Whether you call them voice actors and actresses, or go for seiyu – the Japanese term for the job – there’s one thing we can all agree on; the role tends to be a lot more demanding in Japan than it is in the west, especially so in the world of anime. Take hit music series K-On!for example. When it rocked out on television sets across Japan (and on UK DVD players last year), the show’s voice actresses inadvertently became huge pop stars in the process, literately overnight. Their position as the show’s cast demanded that they also sang the franchise’s theme songs (you can read about it here), and those songs became popular – really popular – and rocketed the seiyu to the top of Japan’s official Oricon charts with the songs that followed.
Manga Entertainment’s latest harem series Sekirei also puts the vocal chords of its seiyu to the test. Its first outing featured several of its talents singing its opening and closing themes. And while the songs didn’t land the voices powering them into the same dizzying levels of pop success as those behind Yui et al., they did manage to get into the top 20 of Japan’s official Oricon charts.
Sekirei: Pure Engagement, the second series of the anime, continues in the same way as its predecessor. Opening theme ‘Hakuyoku no Seiyaku – Pure Engagement’, and closer ‘Onnaji Kimochi’ has the popular voice actresses Saori Hayami (the voice of Musubi), Marina Inoue (Tsukiumi), Kana Hanazawa (Kusano) and Aya Endo (Matsu) back on form, providing the vocals. The combination of their existing fanbases combined with the success of the anime saw the CD single peak at 13 in the charts.
Pinning success on the vocal talents alone would be dismissing the hard work of the composers and arrangers behind the themes. In the case of Sekirei a production company called MONACA was drafted in to supply the music. The outfit was established in 2004 with the aim of filling the entertainment industry (particularly that of video game and anime themes) with deliciously good content. Its name is a pun on that idea; Monaca, if written in kanji, can be read as ‘in the middle of’ but can also refer to a yummy bean-filled Japanese treat popular with kids and adults alike.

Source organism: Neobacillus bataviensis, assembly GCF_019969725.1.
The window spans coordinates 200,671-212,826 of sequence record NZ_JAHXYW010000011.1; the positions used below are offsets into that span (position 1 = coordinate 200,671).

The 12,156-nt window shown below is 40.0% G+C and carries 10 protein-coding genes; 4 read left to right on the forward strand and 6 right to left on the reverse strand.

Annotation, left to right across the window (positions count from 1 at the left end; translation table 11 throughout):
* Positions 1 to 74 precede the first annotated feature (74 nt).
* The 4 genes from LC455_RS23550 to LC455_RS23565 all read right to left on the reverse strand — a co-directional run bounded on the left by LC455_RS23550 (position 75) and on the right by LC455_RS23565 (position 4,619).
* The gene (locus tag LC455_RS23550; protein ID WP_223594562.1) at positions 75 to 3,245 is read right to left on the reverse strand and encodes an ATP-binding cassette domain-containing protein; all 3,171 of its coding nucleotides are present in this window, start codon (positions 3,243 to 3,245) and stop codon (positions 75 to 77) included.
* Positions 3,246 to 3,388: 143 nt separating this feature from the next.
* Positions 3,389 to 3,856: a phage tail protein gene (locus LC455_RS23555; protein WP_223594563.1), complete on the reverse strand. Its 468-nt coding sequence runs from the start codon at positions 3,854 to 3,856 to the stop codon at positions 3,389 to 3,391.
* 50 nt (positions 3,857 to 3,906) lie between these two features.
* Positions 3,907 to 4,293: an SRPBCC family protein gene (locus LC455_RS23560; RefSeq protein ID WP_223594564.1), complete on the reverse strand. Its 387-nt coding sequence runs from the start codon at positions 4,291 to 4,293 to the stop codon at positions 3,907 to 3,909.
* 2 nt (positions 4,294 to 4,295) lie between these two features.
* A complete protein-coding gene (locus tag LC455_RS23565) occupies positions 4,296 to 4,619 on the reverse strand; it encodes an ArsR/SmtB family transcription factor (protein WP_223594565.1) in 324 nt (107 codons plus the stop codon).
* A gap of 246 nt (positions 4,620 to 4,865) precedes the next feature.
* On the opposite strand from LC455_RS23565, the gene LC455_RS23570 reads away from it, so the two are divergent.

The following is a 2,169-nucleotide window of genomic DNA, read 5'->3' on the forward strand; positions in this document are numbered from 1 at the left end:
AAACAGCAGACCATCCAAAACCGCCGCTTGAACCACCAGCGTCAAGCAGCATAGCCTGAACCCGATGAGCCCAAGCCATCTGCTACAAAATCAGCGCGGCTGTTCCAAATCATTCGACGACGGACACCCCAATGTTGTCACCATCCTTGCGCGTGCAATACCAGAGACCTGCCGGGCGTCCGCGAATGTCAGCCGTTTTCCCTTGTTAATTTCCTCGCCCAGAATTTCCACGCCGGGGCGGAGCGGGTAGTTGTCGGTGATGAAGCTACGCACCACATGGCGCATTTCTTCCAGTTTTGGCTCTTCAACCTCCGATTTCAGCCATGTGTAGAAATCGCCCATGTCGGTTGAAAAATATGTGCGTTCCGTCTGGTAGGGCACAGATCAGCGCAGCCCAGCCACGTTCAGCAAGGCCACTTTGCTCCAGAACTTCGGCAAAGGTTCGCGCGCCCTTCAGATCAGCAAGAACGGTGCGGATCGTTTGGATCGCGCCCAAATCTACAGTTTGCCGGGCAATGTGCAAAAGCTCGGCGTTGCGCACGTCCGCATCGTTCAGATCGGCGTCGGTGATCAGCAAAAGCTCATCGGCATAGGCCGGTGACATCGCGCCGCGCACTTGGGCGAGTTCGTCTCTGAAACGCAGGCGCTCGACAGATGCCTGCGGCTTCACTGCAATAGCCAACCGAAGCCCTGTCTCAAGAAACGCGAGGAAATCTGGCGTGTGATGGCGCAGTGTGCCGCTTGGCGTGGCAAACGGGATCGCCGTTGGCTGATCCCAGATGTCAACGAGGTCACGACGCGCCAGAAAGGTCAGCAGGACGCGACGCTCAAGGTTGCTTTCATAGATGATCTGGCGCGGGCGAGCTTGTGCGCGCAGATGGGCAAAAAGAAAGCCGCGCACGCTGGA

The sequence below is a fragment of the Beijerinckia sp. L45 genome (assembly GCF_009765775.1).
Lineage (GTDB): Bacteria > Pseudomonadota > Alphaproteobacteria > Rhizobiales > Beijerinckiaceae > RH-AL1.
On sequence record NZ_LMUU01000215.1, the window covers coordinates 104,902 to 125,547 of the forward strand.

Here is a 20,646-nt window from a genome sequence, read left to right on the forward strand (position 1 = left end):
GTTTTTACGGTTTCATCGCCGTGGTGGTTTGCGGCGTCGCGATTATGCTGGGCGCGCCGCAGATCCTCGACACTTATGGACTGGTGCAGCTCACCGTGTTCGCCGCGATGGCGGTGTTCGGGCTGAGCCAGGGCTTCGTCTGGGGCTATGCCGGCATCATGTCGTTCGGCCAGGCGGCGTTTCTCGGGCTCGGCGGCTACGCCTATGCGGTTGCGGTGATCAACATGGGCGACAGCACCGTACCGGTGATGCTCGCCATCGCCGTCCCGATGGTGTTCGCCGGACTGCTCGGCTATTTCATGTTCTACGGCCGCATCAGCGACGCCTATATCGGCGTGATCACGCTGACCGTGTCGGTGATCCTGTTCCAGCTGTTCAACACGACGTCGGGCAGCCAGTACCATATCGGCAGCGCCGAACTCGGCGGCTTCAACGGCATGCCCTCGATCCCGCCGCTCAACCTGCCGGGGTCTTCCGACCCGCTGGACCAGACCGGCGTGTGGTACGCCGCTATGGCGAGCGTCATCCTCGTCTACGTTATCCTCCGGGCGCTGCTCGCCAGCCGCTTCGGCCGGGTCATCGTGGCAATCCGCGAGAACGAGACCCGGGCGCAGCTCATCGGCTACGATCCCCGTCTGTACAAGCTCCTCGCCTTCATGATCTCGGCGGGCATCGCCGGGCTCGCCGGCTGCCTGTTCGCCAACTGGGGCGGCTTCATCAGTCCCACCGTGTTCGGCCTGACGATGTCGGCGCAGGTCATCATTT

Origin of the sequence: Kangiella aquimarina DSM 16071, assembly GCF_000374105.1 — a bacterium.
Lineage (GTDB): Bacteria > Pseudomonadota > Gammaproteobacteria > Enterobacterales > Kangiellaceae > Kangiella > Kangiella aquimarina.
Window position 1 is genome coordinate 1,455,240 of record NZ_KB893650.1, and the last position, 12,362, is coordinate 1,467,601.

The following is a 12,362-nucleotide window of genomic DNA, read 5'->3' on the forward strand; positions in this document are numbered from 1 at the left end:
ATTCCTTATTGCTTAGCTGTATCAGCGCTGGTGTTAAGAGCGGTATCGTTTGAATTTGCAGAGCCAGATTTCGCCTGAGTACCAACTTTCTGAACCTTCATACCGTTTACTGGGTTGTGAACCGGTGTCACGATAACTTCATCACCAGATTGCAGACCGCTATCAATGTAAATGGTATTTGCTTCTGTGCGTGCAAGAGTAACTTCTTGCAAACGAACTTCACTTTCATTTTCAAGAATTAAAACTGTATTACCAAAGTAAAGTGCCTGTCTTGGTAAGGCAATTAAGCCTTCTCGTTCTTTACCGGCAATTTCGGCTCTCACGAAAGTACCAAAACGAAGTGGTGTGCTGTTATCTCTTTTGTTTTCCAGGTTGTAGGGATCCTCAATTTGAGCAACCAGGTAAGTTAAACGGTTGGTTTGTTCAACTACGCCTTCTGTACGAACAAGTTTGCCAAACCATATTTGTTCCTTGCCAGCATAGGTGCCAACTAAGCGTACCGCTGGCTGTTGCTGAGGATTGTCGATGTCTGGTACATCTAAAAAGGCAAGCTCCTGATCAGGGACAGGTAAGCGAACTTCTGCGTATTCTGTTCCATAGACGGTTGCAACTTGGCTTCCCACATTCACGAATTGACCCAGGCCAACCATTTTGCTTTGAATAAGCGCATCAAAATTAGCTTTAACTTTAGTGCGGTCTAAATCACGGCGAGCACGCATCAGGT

Company president, Keiichi Okabe had originally worked heavily with Namco back in the days of the early Tekken and Ace Combat iterations. His connection with the video game giant would continue after forming MONACA, with his team providing music for the likes of Tekken 6, Beautiful Katamari and Ridge Racer 3D. Their involvement in Sekirei was also far from their only dabbling in anime, they were also responsible for the background music of The Disappearance of Haruhi Suzumiya, and themes in High School of the Dead and Lucky Star amongst nearly 100 other titles. So next time you find yourself humming along to a video game or anime song, spare a thought for the composers behind the melodies too, the chances are they’ve penned a number of your favourites without you even realising it.
Of the anime titles turned into T-shirts by Uniqlo, One Piece is the biggest – the reigning king of all the anime and manga franchises, pretty much unchallenged in the 16 years since Eiichiro Oda began the manga, and 14 since Toei Animation started animating it. But perhaps Uniqlo would have turned One Piece into a line of shirts even if the saga hadn’t been a world hit. Just look at those pirate designs – brash, cartoony, uncompromising. There’s no whiff of a committee, no hint of a five-year product plan reliant on changing a heroine’s hair colour (or deepening her cleavage). It just helps that the pictures are as commercial when they move as they are when they’re a cool static graphic in a manga, or on the front of a T-shirt.